More and more women are taking up leadership roles in the F&B and retail industries every day. They are following the steps of several extraordinary female leaders who paved their way into the business over the years, continually proving what it takes to be the driving force in such a competitive market.
According to McKinsey & Company’s Women in the Workplace 2021 study, there has been a significant increase in the representation of women at every leadership level over the last 5 years. Among the respondents, 61% agreed that having women in leadership positions brings many benefits, such as how they promote employee well-being by regularly checking on them.
To celebrate International Women’s Day on March 8th, here are eight exceptional F&B and retail female personalities whose stories continually serve as an inspiration to many up to this day.
1. Alice Waters, The Originator of the Farm-To-Table movement
Founding her Californian restaurant, Chez Panisse, held Alice Waters internationally acknowledged as the originator of the farm-to-table movement, a modern cuisine culture advocating food made from locally-sourced ingredients, often natural or organic. It has consistently been ranked among the “World’s 50 Best” restaurants for many decades, crediting her for pioneering California Cuisine.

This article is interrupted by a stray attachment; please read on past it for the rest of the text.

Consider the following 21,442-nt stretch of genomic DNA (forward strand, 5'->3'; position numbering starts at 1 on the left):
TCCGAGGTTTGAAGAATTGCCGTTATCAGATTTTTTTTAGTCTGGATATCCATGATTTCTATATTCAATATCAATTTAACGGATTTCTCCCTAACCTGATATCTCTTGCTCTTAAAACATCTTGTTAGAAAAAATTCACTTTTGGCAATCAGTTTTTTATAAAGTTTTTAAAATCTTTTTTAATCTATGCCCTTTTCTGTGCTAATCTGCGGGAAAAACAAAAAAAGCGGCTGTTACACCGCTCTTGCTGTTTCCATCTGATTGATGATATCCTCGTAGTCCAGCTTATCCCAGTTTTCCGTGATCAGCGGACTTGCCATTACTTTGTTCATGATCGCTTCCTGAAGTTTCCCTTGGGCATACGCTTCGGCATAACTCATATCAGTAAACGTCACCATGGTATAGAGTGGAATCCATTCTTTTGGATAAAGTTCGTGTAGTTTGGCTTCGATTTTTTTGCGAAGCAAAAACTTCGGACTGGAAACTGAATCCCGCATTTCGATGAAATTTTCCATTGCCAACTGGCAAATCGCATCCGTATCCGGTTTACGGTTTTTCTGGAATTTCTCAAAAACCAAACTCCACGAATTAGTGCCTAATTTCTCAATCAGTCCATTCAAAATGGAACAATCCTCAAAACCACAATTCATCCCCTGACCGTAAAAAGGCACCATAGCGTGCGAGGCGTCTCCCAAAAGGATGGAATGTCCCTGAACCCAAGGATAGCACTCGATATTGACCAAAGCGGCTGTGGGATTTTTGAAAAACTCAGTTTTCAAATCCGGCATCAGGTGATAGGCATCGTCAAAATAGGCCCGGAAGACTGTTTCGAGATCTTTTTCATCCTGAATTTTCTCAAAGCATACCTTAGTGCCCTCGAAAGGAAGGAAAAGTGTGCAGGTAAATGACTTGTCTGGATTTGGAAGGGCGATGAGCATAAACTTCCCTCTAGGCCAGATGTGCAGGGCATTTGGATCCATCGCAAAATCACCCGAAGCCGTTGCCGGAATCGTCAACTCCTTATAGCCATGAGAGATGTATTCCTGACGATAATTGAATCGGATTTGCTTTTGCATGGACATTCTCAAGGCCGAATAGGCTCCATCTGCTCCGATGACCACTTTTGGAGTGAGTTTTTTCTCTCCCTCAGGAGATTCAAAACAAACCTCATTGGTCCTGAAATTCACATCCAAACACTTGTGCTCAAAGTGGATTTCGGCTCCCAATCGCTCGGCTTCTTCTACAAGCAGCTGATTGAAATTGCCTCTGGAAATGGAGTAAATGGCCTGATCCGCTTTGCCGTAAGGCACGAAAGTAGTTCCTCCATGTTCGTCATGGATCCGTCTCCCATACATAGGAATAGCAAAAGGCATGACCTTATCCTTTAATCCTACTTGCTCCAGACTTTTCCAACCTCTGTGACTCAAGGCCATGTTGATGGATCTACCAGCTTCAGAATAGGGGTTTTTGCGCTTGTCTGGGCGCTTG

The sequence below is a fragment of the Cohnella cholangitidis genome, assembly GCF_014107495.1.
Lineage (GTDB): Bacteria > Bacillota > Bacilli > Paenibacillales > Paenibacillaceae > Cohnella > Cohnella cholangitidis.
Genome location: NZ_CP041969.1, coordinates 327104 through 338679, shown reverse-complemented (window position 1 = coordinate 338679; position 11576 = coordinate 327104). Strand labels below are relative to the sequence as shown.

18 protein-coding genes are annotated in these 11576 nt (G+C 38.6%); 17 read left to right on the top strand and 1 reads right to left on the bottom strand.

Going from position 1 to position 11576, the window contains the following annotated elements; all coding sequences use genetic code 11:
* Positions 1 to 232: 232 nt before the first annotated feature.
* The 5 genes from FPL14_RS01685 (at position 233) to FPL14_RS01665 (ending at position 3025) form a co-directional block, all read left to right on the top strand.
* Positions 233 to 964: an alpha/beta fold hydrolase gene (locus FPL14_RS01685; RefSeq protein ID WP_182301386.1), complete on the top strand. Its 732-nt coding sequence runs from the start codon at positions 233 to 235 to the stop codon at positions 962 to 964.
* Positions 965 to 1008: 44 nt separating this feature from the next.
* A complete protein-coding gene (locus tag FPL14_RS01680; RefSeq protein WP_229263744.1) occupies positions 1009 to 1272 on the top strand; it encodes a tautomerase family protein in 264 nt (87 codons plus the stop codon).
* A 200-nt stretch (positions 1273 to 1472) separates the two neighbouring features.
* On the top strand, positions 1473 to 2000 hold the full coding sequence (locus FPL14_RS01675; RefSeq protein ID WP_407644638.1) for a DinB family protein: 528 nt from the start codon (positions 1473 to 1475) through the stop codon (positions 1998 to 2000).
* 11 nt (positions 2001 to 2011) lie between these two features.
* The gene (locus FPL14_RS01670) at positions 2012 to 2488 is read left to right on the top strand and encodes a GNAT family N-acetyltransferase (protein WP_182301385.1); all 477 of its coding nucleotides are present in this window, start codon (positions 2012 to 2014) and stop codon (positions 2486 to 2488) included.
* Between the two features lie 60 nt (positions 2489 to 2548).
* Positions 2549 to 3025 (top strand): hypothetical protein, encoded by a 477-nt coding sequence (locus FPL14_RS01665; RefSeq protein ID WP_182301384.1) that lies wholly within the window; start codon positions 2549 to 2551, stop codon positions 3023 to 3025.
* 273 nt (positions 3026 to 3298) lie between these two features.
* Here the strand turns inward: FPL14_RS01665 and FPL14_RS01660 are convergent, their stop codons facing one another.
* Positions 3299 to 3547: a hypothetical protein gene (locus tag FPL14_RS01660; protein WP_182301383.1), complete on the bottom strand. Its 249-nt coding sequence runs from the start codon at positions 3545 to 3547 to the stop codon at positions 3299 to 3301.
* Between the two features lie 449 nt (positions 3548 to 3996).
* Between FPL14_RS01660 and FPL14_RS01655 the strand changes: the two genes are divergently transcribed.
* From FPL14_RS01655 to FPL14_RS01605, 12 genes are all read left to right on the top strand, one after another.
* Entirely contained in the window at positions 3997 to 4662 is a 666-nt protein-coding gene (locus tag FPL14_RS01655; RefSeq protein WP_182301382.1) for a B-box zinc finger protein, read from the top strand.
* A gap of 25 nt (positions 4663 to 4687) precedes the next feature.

Her culinary career has won her many awards, including the “Best Chef in America” in 1992 by the James Beard Foundation, considered the highest honor anyone can receive in the F&B industry. In 1995, she established the Edible Schoolyard initiative to educate middle school students on sustainable living by encouraging them to grow and harvest their food. In 2015, she was awarded a National Humanities Medal by former President Barack Obama for her humanitarian works.
2. Belinda Wong, The Woman behind Starbucks China’s aggressive growth
Starbucks, the American coffee giant regards China as its most prominent and fastest-growing market outside the USA, opening a new store every 15 hours. One of the significant contributors to their success in the Asian country was Belinda Wong, who took on the role of Starbucks China CEO back in 2016. She led the multinational’s unprecedented growth in the region and launched one of the most successful loyalty programs in Starbucks history, The Starbucks Rewards, growing to nearly 80 million members nationwide.
Now serving as Starbucks’ China Chairman, she continues to focus on delivering the company’s long-term growth strategy while promoting personal development in the organization. For 20 years and counting, Wong has been a member of Starbucks’ global executive team, bringing rich expertise in China and the Asia Pacific to the company’s global decision-making.
3. Cecilia Chang, The Mother of Chinese Food in America